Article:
April 7, 2014 09:27 AM - ENN Staff

Why zebras have black and white stripes is a question that has intrigued scientists and spectators for centuries. Evolutionary theories include a form of camouflage, a mechanism of heat management, and disrupting predatory attack by confusing carnivores. In order to better understand the black and white stripe evolution, a research team led by the University of California, Davis, has now examined this riddle systematically, and what they found is that biting flies, including horseflies and tsetse flies, play a major role as the evolutionary driver for zebra stripes. The team mapped the geographic distributions of the seven different species of zebras, horses and asses, and of their subspecies, noting the thickness, locations, and intensity of their stripes on several parts of their bodies. Their next step was to compare these animals' geographic ranges with different variables, including woodland areas, ranges of large predators, temperature, and the geographic distribution of glossinid (tsetse flies) and tabanid (horseflies) biting flies. They then examined where the striped animals and these variables overlapped.

La contaminación del aire es ahora el más grande riesgo ambiental en el mundo.
April 2, 2014 07:20 PM - ENN Editor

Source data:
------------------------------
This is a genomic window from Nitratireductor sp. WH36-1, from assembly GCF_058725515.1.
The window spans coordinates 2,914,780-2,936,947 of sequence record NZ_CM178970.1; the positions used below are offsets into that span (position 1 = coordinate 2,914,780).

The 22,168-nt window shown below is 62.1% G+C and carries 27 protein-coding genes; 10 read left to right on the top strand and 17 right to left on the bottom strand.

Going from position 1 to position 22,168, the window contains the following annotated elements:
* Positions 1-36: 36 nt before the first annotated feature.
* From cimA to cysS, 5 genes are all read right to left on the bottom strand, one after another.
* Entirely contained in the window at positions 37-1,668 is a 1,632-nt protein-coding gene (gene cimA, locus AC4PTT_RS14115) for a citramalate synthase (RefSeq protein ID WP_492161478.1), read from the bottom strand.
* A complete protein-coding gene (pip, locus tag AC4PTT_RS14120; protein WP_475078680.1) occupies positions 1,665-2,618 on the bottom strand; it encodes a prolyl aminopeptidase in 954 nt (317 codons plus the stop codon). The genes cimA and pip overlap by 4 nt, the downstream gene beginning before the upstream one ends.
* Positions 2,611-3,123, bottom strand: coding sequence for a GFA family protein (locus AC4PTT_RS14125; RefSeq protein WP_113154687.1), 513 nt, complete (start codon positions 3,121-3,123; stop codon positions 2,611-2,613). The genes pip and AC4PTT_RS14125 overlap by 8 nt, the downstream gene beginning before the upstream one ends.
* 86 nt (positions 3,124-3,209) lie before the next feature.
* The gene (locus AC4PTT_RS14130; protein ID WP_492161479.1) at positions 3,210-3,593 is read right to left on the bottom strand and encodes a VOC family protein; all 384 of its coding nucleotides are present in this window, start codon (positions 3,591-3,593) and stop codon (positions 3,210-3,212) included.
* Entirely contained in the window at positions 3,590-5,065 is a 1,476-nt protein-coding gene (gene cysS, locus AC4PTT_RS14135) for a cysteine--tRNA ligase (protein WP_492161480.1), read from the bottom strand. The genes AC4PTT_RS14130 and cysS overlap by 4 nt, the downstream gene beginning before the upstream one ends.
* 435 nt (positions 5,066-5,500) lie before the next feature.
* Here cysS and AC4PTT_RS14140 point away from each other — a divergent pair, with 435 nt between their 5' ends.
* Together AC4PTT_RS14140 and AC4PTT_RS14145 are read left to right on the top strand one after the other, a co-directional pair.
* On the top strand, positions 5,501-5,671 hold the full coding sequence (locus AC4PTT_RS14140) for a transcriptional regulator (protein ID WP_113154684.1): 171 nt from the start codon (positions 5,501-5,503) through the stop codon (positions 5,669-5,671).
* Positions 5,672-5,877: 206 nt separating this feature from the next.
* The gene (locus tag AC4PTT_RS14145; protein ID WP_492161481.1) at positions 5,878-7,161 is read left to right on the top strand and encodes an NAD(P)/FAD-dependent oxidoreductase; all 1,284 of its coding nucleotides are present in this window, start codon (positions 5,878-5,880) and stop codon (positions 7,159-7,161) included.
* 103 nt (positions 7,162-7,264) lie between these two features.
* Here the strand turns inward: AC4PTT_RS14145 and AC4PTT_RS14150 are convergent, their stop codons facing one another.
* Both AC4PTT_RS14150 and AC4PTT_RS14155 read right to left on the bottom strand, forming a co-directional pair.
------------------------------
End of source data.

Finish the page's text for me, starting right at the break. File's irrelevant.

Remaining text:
La Organización Mundial de la Salud ha publicado hoy los datos de mortalidad del 2012, estimando que alrededor de 7 millones de personas (una de cada ocho personas) murieron en todo el mundo ese año como resultado de la exposición a la contaminación del aire. Este resultado de más del doble de las estimaciones anteriores confirma que la contaminación atmosférica es ahora el riesgo de salud ambiental más grande del mundo. En particular, los nuevos datos revelan un vínculo más fuerte entre la exposición a contaminación del aire, tanto al aire libre como en interiores, en enfermedades cardiovasculares tales como ataques al corazón y la cardiopatía isquémica, así como entre la contaminación atmosférica y el cáncer. Esto se suma al papel de la contaminación atmosférica en el desarrollo de enfermedades respiratorias como infecciones respiratorias agudas y enfermedades pulmonares obstructivas crónicas.

Air pollution, now the world’s single largest environmental risk
March 25, 2014 03:19 PM - ENN Editor